Highlights from Steve Sarkisian‘s Monday press conference:
As I was Saturday night, I feel the same here Monday at noon — really proud of our football team and effort that they played with. I thought that our guys fought and competed extremely hard against an excellent football team … and they battled until the very last play. I couldn’t be more pleased as the head coach when your team plays that way in a game where you play with a great deal of adversity. …
That being said, there’s still the disappointment when you don’t win. There’s no awards for losing. We have to get back to the grind, and we obviously have a tremendous challenge this week with Oregon coming to town and all of the things they do so well in all three phases of the game. We have our work cut out for us, but we’re excited for the opportunity to show what we’re made of. I think this team is going to respond extremely well. They had a tremendous attitude yesterday, a great attitude today. They practiced their tails off this morning already. We understand the excitement that will be in the air Saturday for the first time ever ESPN “GameDay” is coming to our campus. I think that’s a real tribute to our program and this university and an opportunity for us to showcase our university. We’re excited for our fans to have that opportunity Saturday morning, then show up and do their part at 1 o’clock Saturday with the “Blackout” and all those things that are going on with the ballgame. … It’s an opportunity for us to show what we’re really made of and the mentality and the maturity of this football team.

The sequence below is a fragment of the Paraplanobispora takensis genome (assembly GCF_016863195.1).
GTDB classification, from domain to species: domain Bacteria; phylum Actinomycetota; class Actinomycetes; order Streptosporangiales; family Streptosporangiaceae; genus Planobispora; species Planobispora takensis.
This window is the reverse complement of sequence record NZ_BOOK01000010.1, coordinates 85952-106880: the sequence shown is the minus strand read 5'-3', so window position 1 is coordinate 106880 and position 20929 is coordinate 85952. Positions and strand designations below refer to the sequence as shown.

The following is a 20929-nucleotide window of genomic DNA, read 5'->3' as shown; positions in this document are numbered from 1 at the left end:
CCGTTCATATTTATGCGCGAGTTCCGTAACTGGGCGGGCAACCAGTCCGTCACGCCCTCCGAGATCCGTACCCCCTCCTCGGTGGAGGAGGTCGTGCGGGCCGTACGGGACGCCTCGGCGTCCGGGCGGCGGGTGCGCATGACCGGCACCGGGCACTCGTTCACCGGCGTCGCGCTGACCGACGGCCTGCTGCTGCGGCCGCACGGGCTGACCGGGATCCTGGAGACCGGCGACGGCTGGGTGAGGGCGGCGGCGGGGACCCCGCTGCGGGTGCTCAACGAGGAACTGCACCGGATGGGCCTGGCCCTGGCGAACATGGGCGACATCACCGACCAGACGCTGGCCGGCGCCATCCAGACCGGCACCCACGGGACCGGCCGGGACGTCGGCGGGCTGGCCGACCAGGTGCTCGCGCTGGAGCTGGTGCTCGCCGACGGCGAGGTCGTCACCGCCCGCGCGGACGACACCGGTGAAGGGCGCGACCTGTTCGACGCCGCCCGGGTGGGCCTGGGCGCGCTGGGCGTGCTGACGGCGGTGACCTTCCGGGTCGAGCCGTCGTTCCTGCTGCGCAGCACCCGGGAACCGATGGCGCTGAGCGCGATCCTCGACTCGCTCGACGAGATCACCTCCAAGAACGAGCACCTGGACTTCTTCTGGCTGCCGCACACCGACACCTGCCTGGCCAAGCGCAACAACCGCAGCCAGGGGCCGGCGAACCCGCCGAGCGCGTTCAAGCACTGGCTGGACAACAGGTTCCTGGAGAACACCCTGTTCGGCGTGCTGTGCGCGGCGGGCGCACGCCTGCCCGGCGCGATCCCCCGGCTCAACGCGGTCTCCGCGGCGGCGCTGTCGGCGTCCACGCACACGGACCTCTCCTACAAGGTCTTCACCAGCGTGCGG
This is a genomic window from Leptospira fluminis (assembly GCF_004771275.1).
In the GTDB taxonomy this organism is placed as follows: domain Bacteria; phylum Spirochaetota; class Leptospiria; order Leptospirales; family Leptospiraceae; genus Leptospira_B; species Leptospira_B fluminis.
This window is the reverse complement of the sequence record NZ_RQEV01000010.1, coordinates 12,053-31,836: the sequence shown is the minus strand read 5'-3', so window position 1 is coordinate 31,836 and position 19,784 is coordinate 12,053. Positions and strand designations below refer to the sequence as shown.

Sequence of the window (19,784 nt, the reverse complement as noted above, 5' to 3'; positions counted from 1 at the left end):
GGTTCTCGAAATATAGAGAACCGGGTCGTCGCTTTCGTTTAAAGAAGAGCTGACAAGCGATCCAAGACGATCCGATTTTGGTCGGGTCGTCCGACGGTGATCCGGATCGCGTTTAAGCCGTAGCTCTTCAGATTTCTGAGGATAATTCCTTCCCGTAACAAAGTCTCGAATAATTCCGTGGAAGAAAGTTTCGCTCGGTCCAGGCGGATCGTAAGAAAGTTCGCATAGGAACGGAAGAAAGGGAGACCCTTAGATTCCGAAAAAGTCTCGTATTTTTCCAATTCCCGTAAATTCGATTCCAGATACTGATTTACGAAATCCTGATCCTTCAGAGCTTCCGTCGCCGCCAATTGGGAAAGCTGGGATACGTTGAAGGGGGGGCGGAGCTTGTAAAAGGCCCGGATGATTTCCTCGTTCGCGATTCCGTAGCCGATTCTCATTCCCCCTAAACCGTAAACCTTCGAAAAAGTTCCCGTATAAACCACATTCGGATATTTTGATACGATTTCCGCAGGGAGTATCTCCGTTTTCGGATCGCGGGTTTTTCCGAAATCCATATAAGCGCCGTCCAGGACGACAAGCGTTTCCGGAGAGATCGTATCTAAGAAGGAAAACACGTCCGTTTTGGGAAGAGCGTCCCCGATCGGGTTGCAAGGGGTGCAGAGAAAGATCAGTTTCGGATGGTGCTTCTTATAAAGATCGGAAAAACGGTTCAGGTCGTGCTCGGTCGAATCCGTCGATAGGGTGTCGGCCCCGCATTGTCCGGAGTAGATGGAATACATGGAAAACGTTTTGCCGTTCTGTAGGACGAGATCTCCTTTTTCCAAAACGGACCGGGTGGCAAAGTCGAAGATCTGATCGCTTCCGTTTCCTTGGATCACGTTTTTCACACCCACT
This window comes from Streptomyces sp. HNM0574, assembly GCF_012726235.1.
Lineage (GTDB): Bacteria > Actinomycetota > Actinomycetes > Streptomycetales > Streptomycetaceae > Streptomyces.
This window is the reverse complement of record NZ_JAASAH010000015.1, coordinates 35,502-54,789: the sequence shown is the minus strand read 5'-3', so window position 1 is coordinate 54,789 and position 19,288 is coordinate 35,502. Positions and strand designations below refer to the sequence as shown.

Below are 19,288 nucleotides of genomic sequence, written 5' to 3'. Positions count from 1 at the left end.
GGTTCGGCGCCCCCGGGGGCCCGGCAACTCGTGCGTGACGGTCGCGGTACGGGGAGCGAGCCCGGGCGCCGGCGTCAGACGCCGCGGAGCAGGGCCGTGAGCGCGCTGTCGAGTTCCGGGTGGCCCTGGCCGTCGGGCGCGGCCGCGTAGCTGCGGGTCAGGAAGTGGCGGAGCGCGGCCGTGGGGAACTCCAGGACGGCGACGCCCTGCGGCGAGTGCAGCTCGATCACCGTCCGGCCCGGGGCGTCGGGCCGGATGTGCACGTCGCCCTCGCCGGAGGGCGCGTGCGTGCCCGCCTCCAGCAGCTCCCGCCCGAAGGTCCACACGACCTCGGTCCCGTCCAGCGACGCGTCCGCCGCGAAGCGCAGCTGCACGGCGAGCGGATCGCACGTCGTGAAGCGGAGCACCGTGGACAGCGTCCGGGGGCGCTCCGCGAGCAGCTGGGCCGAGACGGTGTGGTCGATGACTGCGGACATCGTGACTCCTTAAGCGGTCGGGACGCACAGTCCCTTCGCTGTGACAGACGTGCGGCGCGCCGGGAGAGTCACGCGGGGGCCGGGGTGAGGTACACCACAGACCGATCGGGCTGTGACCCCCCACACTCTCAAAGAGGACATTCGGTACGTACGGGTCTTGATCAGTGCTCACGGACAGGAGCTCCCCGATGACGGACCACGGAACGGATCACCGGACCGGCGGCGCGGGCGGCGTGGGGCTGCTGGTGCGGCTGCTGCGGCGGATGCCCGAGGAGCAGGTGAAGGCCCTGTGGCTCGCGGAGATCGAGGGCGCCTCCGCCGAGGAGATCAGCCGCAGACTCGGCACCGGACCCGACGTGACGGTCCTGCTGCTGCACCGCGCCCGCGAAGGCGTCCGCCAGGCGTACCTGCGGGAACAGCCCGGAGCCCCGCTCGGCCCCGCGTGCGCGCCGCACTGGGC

(on eliminating distractions this week) I don’t think we have to change. We’ve been talking this way from the beginning of zero distractions. We’ve been faced with numerous ones already on a variety of fronts, and I think our kids have done an excellent job of staying focused on what they need to focus on, and this week’s no different. Obviously, there’s plenty of things we could get distracted by, but if today was any indication of will we, it was awesome. They were great. …
(on Kevin Smith’s overturned catch vs. Stanford and Stanford’s “fake” injuries) My take doesn’t change a whole lot of Kevin’s play afrer looking at the film. I think it was a very difficult call to make at the moment of the call. It was ruled a catch, and I accepted the fact that it was ruled a catch. If they had ruled it incomplete, I would have accepted that it was ruled incomplete. But it was ruled a catch, so we went with the call. We had the explanation from the Pac-12: using the same video we saw from the JumboTron (at Stanford Stadium), the back angle that the ESPN shot was, it was conclusive that it was not a catch. I disagree, but that’s not my opinion. I don’t think that was conclusive, but I’m not an official. I’m a football coach, so my opinion varies in importance when it comes to those things.
As far as the injuries are concerned, we saw what we saw, and I’m going to leave it at that.